Lotze, M. T., Zeh, H. J., Rubartelli, A., Sparvero, L. J., Amoscato, A. A., Washburn, N. R., et al. (2007). The grateful dead: damage-associated molecular pattern molecules and reduction/oxidation regulate immunity. Immunol. Rev. 220, 60–81. doi: 10.1111/j.1600-065X.2007.00579.x

PubMed Abstract | CrossRef Full Text | Google Scholar

Melo, M. B., Jensen, K. D., and Saeij, J. P. (2011). Toxoplasma gondii effectors are master regulators of the inflammatory response. Trends Parasitol. 27, 487–495. doi: 10.1016/j.pt.2011.08.001

PubMed Abstract | CrossRef Full Text | Google Scholar

Ogura, Y., Sutterwala, F. S., and Flavell, R. A. (2006). The inflammasome: first line of the immune response to cell stress. Cell 126, 659–662. doi: 10.1016/j.cell.2006.08.002

PubMed Abstract | CrossRef Full Text | Google Scholar

Pifer, R., and Yarovinsky, F. (2011). Innate responses to Toxoplasma gondii in mice and humans. Trends Parasitol. 27, 388–393. doi: 10.1016/j.pt.2011.03.009

PubMed Abstract | CrossRef Full Text | Google Scholar

Rathinam, V. A., Vanaja, S. K., and Fitzgerald, K. A. (2012). Regulation of inflammasome signaling. Nat. Immunol. 13, 333–342. doi: 10.1038/ni.2237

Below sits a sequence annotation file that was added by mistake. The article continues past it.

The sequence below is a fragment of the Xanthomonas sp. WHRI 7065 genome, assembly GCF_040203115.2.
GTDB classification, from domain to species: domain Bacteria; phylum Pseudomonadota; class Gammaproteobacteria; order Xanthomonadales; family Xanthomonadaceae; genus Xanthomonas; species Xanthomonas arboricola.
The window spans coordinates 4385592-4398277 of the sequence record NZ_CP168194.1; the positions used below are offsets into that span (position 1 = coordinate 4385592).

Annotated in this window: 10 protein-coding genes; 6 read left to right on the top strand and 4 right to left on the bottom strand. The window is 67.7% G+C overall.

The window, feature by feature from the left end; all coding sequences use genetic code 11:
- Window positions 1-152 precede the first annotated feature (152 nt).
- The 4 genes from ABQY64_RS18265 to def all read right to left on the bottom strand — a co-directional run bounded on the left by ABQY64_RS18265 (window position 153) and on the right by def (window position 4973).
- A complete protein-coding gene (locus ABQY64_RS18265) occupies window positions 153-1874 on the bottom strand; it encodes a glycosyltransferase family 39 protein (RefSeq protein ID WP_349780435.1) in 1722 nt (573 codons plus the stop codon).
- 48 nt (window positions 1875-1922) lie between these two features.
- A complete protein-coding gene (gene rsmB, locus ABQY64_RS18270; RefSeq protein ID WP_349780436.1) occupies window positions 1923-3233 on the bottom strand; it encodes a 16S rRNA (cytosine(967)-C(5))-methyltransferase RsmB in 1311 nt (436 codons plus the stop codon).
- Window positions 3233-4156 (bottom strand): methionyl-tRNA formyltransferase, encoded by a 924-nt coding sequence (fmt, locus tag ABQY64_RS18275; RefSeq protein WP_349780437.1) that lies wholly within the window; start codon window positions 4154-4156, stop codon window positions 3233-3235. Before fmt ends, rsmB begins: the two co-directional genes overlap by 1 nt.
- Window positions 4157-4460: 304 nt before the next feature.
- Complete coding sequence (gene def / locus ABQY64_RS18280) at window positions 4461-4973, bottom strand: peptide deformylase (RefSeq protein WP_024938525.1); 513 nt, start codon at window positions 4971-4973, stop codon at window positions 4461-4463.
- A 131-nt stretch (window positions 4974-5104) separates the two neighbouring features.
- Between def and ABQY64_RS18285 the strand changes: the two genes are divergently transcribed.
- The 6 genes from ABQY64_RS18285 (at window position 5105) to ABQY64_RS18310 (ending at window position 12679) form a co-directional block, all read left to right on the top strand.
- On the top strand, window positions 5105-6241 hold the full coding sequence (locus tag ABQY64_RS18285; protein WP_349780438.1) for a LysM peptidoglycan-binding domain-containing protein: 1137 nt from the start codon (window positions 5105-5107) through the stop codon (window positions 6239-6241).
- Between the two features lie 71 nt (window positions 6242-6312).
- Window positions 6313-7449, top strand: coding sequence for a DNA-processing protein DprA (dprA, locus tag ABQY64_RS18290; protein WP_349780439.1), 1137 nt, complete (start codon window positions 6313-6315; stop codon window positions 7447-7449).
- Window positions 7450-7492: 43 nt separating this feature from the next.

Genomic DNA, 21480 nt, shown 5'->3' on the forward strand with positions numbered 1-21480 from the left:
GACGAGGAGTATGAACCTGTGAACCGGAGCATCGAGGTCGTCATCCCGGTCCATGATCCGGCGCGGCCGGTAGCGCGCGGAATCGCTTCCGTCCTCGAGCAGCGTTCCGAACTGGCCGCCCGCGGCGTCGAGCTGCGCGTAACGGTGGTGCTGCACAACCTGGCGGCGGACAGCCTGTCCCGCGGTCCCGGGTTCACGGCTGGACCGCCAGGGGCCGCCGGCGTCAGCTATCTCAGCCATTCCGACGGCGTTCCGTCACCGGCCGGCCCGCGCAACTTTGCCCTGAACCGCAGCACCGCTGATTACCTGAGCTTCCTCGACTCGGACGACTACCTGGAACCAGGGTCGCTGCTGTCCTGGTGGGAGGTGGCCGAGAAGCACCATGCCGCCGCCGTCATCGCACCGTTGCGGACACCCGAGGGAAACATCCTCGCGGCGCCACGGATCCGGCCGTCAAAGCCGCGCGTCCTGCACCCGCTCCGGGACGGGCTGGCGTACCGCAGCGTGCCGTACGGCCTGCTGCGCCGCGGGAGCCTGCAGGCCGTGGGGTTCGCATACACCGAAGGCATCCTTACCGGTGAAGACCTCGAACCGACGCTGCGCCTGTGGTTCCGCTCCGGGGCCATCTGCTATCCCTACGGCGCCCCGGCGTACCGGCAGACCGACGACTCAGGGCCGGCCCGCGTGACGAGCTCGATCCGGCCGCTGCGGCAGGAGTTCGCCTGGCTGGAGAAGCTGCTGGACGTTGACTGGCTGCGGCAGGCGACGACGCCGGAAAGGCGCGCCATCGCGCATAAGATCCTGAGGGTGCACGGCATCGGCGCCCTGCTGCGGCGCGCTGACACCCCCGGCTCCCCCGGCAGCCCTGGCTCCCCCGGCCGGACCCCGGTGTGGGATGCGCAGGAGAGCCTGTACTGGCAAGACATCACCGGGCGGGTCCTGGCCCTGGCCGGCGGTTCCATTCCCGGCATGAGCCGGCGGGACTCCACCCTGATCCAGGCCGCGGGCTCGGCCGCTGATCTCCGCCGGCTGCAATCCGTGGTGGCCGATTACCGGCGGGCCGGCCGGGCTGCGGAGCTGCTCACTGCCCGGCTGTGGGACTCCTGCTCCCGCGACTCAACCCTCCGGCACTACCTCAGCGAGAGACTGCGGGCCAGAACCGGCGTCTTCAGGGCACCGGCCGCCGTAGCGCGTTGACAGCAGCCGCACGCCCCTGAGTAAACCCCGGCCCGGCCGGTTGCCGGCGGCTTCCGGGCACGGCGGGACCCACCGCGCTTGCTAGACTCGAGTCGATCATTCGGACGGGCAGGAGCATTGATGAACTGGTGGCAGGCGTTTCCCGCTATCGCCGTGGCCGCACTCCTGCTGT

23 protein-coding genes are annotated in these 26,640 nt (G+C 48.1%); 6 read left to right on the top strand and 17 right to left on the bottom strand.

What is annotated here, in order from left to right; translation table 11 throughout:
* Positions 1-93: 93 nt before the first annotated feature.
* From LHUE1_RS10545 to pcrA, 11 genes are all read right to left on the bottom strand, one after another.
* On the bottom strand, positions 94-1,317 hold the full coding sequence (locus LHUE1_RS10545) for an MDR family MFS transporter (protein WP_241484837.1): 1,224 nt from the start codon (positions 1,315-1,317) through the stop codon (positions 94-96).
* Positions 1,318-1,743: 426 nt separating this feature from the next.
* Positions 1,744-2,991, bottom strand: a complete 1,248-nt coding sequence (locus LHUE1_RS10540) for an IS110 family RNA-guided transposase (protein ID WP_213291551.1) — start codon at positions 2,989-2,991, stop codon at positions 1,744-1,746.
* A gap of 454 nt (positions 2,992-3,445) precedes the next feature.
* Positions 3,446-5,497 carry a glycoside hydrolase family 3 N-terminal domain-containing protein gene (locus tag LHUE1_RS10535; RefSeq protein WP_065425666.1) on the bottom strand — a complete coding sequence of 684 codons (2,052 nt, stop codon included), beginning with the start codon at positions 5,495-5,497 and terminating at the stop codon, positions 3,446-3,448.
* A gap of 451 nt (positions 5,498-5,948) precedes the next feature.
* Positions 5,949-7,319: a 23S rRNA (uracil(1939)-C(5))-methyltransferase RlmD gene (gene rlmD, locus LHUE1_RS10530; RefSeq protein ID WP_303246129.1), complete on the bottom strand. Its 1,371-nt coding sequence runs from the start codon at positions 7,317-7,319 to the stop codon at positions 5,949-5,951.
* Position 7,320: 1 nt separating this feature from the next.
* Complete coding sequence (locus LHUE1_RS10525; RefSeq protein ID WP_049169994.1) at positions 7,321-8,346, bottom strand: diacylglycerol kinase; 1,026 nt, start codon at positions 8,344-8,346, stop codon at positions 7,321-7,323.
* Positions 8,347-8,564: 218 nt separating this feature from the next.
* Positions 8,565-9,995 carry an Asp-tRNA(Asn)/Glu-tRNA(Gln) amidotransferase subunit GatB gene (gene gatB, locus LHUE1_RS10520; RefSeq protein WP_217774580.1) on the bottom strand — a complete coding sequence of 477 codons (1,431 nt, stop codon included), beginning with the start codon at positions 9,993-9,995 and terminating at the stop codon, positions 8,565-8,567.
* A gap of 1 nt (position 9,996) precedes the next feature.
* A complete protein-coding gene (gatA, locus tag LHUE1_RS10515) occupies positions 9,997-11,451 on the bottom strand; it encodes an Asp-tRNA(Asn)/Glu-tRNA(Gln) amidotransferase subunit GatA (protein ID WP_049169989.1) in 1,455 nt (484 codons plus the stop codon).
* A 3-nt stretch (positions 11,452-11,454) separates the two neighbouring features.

PubMed Abstract | CrossRef Full Text | Google Scholar

Schroder, K., and Tschopp, J. (2010). The inflammasomes. Cell 140, 821–832. doi: 10.1016/j.cell.2010.01.040

PubMed Abstract | CrossRef Full Text | Google Scholar

Sibley, L. D., and Ajioka, J. W. (2008). Population structure of Toxoplasma gondii: clonal expansion driven by infrequent recombination and selective sweeps. Annu. Rev. Microbiol. 62, 329–351. doi: 10.1146/annurev.micro.62.081307.162925

PubMed Abstract | CrossRef Full Text | Google Scholar

Sibley, L. D., and Boothroyd, J. C. (1992). Virulent strains of Toxoplasma gondii comprise a single clonal lineage. Nature 359, 82–85. doi: 10.1038/359082a0

PubMed Abstract | CrossRef Full Text | Google Scholar

Soloviev, A., Schwarz, E. M., Kuprash, D. V., Nedospasov, S. A., Puzas, J. E., Rosier, R. N., et al. (2002). The role of p105 protein in NFkappaB activation in ANA-1 murine macrophages following stimulation with titanium particles. J. Orthop. Res. 20, 714–722. doi: 10.1016/S0736-0266(01)00180-2

PubMed Abstract | CrossRef Full Text | Google Scholar

Stutz, A., Golenbock, D. T., and Latz, E. (2009). Inflammasomes: too big to miss. J. Clin. Invest. 119, 3502–3511. doi: 10.1172/JCI40599

PubMed Abstract | CrossRef Full Text | Google Scholar